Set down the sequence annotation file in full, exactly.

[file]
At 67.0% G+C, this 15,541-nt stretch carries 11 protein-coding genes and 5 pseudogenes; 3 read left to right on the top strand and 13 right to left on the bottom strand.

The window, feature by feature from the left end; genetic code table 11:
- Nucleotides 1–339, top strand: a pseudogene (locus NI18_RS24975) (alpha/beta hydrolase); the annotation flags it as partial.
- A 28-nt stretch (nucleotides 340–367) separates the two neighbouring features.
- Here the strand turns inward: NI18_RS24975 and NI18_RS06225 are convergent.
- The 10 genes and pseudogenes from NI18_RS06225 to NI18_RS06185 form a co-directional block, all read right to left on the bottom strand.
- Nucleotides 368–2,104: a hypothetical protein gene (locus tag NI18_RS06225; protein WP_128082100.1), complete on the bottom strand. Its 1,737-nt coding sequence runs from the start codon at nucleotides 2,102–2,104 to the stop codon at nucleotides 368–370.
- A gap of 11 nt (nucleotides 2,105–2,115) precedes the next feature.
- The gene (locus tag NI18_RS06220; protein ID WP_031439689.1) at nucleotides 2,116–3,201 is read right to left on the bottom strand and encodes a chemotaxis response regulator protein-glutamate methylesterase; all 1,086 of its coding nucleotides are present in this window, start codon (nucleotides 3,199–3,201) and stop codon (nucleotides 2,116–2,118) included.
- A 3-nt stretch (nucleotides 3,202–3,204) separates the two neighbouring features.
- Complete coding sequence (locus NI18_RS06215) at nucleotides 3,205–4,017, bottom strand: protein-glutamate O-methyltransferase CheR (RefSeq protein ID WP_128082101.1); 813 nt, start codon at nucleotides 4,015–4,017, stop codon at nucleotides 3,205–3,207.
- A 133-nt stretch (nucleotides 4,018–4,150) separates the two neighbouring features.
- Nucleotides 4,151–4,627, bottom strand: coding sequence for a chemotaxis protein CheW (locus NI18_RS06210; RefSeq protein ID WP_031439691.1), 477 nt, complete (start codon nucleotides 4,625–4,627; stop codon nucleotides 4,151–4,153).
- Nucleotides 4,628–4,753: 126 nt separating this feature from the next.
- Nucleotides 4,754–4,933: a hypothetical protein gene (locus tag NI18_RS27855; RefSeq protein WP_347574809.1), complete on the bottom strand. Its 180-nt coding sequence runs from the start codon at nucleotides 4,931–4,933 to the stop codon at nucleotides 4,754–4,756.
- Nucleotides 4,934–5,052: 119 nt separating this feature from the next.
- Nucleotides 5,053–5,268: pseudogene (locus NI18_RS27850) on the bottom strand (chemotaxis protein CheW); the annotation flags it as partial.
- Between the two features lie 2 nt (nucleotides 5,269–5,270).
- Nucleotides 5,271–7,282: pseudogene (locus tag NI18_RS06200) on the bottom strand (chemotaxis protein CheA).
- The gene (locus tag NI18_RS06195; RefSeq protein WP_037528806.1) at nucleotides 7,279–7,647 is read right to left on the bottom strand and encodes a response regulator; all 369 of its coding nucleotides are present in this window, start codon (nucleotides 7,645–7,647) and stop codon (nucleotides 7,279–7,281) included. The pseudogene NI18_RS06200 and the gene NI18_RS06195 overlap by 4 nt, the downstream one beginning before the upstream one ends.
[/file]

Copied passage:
At 67.0% G+C, this 15,541-nt stretch carries 11 protein-coding genes and 5 pseudogenes; 3 read left to right on the top strand and 13 right to left on the bottom strand.

The window, feature by feature from the left end; genetic code table 11:
- Nucleotides 1–339, top strand: a pseudogene (locus NI18_RS24975) (alpha/beta hydrolase); the annotation flags it as partial.
- A 28-nt stretch (nucleotides 340–367) separates the two neighbouring features.
- Here the strand turns inward: NI18_RS24975 and NI18_RS06225 are convergent.
- The 10 genes and pseudogenes from NI18_RS06225 to NI18_RS06185 form a co-directional block, all read right to left on the bottom strand.
- Nucleotides 368–2,104: a hypothetical protein gene (locus tag NI18_RS06225; protein WP_128082100.1), complete on the bottom strand. Its 1,737-nt coding sequence runs from the start codon at nucleotides 2,102–2,104 to the stop codon at nucleotides 368–370.
- A gap of 11 nt (nucleotides 2,105–2,115) precedes the next feature.
- The gene (locus tag NI18_RS06220; protein ID WP_031439689.1) at nucleotides 2,116–3,201 is read right to left on the bottom strand and encodes a chemotaxis response regulator protein-glutamate methylesterase; all 1,086 of its coding nucleotides are present in this window, start codon (nucleotides 3,199–3,201) and stop codon (nucleotides 2,116–2,118) included.
- A 3-nt stretch (nucleotides 3,202–3,204) separates the two neighbouring features.
- Complete coding sequence (locus NI18_RS06215) at nucleotides 3,205–4,017, bottom strand: protein-glutamate O-methyltransferase CheR (RefSeq protein ID WP_128082101.1); 813 nt, start codon at nucleotides 4,015–4,017, stop codon at nucleotides 3,205–3,207.
- A 133-nt stretch (nucleotides 4,018–4,150) separates the two neighbouring features.
- Nucleotides 4,151–4,627, bottom strand: coding sequence for a chemotaxis protein CheW (locus NI18_RS06210; RefSeq protein ID WP_031439691.1), 477 nt, complete (start codon nucleotides 4,625–4,627; stop codon nucleotides 4,151–4,153).
- Nucleotides 4,628–4,753: 126 nt separating this feature from the next.
- Nucleotides 4,754–4,933: a hypothetical protein gene (locus tag NI18_RS27855; RefSeq protein WP_347574809.1), complete on the bottom strand. Its 180-nt coding sequence runs from the start codon at nucleotides 4,931–4,933 to the stop codon at nucleotides 4,754–4,756.
- Nucleotides 4,934–5,052: 119 nt separating this feature from the next.
- Nucleotides 5,053–5,268: pseudogene (locus NI18_RS27850) on the bottom strand (chemotaxis protein CheW); the annotation flags it as partial.
- Between the two features lie 2 nt (nucleotides 5,269–5,270).
- Nucleotides 5,271–7,282: pseudogene (locus tag NI18_RS06200) on the bottom strand (chemotaxis protein CheA).
- The gene (locus tag NI18_RS06195; RefSeq protein WP_037528806.1) at nucleotides 7,279–7,647 is read right to left on the bottom strand and encodes a response regulator; all 369 of its coding nucleotides are present in this window, start codon (nucleotides 7,645–7,647) and stop codon (nucleotides 7,279–7,281) included. The pseudogene NI18_RS06200 and the gene NI18_RS06195 overlap by 4 nt, the downstream one beginning before the upstream one ends.